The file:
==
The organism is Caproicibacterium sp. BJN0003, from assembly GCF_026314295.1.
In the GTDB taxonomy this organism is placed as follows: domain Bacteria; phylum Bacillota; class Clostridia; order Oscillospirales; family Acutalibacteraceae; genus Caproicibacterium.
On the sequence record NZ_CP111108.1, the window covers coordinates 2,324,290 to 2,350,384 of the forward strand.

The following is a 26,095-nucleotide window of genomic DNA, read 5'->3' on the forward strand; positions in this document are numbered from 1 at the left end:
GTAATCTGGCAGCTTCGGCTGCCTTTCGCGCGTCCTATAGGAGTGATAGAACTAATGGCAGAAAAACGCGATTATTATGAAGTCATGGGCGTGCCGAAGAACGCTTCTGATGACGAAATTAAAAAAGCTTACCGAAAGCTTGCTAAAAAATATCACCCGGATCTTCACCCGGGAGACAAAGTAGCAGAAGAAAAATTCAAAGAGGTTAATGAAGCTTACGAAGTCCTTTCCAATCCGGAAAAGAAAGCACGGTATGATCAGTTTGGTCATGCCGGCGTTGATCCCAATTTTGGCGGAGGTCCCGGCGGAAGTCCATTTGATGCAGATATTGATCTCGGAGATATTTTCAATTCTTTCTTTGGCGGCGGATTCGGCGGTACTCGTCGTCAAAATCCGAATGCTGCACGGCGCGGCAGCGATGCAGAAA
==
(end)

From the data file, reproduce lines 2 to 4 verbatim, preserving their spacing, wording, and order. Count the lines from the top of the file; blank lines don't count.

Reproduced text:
In the GTDB taxonomy this organism is placed as follows: domain Bacteria; phylum Bacillota; class Clostridia; order Oscillospirales; family Acutalibacteraceae; genus Caproicibacterium.
On the sequence record NZ_CP111108.1, the window covers coordinates 2,324,290 to 2,350,384 of the forward strand.

The following is a 26,095-nucleotide window of genomic DNA, read 5'->3' on the forward strand; positions in this document are numbered from 1 at the left end: